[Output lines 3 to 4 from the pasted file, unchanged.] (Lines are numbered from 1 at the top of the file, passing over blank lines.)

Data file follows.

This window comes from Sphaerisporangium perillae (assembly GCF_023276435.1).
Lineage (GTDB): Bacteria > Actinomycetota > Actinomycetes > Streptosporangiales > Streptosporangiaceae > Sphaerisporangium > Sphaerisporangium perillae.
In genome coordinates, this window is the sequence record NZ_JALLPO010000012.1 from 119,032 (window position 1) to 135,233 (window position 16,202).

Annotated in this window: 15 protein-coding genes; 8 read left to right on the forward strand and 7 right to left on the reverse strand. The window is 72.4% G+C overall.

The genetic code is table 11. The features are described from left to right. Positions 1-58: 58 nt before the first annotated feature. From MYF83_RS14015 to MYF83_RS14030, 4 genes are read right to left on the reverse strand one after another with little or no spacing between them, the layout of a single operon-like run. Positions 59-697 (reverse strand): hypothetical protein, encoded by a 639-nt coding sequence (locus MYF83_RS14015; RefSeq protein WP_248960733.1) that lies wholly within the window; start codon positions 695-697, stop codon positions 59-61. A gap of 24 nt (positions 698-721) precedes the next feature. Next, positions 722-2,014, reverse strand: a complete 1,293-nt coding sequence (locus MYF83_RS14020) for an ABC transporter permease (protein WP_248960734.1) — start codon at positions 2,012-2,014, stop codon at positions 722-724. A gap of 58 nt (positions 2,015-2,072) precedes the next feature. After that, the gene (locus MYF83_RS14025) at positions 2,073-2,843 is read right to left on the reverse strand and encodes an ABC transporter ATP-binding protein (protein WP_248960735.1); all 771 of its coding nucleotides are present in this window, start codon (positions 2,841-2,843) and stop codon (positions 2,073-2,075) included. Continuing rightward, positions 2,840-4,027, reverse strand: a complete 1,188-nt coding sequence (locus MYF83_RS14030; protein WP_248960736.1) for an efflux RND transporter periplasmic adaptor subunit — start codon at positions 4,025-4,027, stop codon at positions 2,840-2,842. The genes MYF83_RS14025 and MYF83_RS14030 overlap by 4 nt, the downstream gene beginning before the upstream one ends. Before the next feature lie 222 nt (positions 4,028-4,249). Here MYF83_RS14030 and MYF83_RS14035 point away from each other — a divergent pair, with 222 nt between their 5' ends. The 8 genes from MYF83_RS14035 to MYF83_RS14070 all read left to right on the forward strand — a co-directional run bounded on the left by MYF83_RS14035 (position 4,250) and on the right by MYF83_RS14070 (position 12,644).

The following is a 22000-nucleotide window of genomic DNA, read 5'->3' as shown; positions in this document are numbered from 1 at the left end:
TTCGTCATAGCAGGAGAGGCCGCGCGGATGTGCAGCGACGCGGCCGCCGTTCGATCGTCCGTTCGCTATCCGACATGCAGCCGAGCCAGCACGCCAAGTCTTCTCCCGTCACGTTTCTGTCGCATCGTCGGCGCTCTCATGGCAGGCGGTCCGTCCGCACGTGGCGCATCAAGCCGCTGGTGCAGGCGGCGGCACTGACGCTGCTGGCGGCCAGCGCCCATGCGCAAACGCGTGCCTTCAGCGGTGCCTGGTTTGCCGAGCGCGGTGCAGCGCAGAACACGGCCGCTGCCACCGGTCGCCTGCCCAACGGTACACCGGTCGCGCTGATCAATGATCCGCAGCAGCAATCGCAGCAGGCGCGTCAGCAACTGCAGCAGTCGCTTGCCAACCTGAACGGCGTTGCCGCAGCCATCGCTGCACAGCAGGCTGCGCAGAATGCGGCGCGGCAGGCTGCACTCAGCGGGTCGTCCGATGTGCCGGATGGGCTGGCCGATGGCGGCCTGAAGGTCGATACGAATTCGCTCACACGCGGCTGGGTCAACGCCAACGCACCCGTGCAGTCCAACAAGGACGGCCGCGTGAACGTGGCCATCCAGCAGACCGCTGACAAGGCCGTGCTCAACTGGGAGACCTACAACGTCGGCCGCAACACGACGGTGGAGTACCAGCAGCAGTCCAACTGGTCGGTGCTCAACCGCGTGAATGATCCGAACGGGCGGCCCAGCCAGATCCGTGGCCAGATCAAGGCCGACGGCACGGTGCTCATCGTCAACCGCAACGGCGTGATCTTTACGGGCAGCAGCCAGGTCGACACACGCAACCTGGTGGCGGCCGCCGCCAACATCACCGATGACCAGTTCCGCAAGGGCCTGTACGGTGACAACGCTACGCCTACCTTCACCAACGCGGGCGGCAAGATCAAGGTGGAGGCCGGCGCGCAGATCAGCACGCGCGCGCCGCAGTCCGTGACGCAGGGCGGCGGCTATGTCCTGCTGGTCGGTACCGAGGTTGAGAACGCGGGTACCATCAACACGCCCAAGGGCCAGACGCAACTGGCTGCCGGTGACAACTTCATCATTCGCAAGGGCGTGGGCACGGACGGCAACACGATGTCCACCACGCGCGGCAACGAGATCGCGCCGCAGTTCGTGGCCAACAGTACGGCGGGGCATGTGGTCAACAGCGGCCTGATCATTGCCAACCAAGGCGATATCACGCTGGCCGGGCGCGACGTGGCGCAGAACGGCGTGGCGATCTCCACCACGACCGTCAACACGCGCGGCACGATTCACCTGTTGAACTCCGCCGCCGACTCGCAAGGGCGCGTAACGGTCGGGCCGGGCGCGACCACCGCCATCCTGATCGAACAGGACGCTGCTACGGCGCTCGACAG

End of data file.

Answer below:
In genome coordinates, this window is the sequence record NZ_JALLPO010000012.1 from 119,032 (window position 1) to 135,233 (window position 16,202).

Annotated in this window: 15 protein-coding genes; 8 read left to right on the forward strand and 7 right to left on the reverse strand. The window is 72.4% G+C overall.